A. Provision for physical needs, such as food and clothing
B. The emotional attitudes and adjustment of the parents
C. Home opportunity for cultural learning, such as books and music
D. The child’s own inherited qualities
3. (1966) In setting a table, which of the following arrangements is NOT considered correct?
A. Butter spreader next to the salad fork
B. Teaspoon to the right of the knife
C. Water goblet above the knife
D. Napkin to the left of the entire setting
4. (1966) Some couples disagree about whether a husband should help his wife wash the dishes. This is an argument neither side can win, because:
A. There is not enough research available on the question
B. Feelings rather than objective facts are usually at the basis of the disagreement
C. There is one vote for each side
D. There is something to be said in favor of each position
5. (1970) A young married couple have children and their insurance budget is limited. They should plan their family life insurance so that:
A. The wife and husband carry equally large amounts and the children have minimum coverage
B. The husband carried the heaviest insurance and the wife and children have minimum coverage
C. The husband carries the heaviest insurance, the wife carries a smaller amount and the children have minimum coverage
D. Each member of the family has equal coverage
And what about those pins?
Each high school’s winner, each year, received the heart-shaped pin – something many of the recipients covet today.
“I’ve been contacted by numerous people who say they have their pins on display and that they love wearing them, and get a lot of compliments about them,” says Jessica Faucher, corporate archivist at General Mills, who also appears on our podcast, providing much more background on the program. “It was a huge prize for the winners at each high school, but they also are a prized possession here in our archives.”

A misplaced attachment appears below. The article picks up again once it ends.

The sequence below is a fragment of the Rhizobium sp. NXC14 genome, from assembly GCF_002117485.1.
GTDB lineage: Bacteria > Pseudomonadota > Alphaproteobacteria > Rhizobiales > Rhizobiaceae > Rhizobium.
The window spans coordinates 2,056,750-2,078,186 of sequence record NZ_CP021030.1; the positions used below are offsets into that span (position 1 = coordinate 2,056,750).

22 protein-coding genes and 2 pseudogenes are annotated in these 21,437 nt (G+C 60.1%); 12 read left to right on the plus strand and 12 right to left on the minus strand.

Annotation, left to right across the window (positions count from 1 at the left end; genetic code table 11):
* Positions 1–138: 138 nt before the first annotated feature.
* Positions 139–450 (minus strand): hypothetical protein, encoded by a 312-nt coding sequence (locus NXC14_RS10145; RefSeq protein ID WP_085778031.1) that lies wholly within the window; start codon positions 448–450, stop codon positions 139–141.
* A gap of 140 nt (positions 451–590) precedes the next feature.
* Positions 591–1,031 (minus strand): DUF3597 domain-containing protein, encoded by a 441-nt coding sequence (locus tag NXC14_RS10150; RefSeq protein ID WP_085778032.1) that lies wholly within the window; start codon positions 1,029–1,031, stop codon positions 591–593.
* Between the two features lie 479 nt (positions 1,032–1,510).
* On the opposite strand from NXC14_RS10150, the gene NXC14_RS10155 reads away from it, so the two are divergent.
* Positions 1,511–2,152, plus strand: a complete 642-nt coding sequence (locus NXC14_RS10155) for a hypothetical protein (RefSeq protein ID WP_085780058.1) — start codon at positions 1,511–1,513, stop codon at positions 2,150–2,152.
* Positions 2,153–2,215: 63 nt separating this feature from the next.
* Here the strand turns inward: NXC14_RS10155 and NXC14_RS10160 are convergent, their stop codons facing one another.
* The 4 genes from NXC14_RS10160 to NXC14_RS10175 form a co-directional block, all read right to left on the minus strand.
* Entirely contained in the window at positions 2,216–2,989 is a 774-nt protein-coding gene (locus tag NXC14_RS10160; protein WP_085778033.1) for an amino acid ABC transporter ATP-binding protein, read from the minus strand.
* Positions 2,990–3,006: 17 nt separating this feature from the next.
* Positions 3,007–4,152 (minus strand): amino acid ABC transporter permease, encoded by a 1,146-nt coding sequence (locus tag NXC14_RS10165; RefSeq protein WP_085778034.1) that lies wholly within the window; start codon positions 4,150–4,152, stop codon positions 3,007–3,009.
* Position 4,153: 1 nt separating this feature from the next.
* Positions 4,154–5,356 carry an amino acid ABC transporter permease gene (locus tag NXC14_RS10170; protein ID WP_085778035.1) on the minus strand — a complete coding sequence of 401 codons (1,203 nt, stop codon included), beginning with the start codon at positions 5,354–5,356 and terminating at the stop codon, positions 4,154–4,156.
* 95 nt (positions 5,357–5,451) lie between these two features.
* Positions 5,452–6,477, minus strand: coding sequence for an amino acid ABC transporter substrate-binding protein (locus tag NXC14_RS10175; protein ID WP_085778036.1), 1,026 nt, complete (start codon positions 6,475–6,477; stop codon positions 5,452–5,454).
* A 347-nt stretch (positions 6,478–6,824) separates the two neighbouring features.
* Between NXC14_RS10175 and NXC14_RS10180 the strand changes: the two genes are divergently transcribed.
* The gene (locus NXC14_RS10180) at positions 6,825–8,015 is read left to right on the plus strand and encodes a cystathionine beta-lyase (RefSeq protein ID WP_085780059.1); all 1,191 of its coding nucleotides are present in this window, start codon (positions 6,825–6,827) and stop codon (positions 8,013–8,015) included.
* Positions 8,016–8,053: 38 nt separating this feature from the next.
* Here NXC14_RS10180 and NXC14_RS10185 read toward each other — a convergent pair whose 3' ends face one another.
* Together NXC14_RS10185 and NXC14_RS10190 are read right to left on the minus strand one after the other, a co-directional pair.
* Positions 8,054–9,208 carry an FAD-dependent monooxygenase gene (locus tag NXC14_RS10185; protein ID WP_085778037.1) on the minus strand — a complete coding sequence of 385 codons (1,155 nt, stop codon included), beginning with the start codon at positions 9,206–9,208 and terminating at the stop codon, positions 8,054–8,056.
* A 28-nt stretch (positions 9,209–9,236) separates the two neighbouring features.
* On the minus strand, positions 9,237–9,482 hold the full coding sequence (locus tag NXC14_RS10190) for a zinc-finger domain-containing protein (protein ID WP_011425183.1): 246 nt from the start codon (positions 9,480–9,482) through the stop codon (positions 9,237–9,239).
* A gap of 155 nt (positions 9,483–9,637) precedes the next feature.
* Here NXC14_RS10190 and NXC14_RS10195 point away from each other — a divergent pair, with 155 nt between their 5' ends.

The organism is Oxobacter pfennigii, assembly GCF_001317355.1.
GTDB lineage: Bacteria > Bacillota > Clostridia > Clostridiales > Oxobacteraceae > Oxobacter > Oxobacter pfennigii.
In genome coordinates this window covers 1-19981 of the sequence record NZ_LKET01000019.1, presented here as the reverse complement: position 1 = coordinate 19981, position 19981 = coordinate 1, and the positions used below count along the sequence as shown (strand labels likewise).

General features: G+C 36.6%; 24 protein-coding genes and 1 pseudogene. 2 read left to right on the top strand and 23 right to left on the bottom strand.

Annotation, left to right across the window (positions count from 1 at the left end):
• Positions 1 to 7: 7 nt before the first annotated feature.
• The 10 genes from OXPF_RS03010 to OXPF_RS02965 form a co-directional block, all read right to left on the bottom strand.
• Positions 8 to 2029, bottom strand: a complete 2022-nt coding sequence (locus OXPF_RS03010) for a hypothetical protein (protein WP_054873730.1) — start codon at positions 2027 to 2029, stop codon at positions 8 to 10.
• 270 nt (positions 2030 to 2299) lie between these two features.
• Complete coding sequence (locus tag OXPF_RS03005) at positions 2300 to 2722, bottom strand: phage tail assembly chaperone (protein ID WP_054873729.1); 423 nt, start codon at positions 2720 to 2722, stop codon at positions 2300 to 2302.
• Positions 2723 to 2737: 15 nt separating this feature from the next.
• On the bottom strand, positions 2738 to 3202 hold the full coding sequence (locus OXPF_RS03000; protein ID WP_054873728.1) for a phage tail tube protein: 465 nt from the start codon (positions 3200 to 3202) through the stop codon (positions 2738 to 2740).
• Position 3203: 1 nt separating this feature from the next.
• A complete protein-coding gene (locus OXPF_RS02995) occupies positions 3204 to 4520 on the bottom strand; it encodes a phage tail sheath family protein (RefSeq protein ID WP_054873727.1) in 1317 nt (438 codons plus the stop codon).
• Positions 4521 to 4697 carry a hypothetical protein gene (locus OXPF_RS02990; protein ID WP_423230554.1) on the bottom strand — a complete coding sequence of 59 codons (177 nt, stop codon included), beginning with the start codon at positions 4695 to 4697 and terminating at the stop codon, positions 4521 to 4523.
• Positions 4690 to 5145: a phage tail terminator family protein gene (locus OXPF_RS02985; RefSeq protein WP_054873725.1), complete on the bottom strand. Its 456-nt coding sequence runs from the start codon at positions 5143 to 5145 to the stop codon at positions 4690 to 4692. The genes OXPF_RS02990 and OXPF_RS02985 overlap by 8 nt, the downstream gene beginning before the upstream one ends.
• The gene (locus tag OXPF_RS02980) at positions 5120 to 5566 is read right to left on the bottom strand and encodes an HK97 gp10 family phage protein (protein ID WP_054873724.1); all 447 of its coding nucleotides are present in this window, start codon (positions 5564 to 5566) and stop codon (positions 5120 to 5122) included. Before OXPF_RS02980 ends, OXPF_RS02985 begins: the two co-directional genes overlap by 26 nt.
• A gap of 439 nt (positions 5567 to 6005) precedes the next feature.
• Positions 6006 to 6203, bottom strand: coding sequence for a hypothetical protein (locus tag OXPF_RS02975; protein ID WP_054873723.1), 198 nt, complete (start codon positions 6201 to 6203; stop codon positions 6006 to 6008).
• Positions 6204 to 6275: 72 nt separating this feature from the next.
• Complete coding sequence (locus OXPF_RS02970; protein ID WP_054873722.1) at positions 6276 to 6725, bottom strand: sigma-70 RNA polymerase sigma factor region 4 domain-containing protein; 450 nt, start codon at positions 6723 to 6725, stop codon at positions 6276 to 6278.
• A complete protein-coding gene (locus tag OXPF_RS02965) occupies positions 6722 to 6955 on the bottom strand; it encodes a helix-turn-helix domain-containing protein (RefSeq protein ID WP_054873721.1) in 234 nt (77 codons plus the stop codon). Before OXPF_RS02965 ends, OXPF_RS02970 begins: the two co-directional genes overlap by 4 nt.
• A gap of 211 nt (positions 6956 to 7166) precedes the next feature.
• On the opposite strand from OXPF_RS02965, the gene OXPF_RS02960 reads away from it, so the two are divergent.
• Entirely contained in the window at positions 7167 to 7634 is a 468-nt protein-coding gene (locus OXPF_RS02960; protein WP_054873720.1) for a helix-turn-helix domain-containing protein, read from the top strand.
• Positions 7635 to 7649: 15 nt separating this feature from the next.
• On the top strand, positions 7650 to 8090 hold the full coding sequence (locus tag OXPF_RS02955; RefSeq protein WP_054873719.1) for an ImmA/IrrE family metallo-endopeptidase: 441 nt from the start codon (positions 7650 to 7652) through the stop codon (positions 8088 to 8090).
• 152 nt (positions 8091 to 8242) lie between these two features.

The December episode of our “A Taste of General Mills” features:
-Information on the origin of The Betty Crocker Search for the American Homemaker of Tomorrow, how it was administered in schools, the inclusion of boys for its final few years and why the program was discontinued
-Rose Marie Groppe, who represented Colorado in 1956, about the activities she took part in at the national competition, and the impact of the program on her life
-Interviews with two other women who won at the high school level, about their experience
It’s easy to listen to our show when you’re on the go. Just listen on any podcast app on your mobile device (search for General Mills) or through iTunes or right here on our blog.
Listen (48 minutes)
SHOW NOTES – Episode 16: December 14, 2016
Test question answers
Editor’s note: In 2016, General Mills is celebrating its 150th anniversary. This story is part of a year-long series on “A Taste of General Mills” to highlight the people, products and projects that have contributed to the company’s legacy.
The General Mills Archives provided information and images for this post. Discover more about our past on GeneralMills.com. If you have a question about our history, or would like to donate an item to the company archives, send our Archives team an email at firstname.lastname@example.org.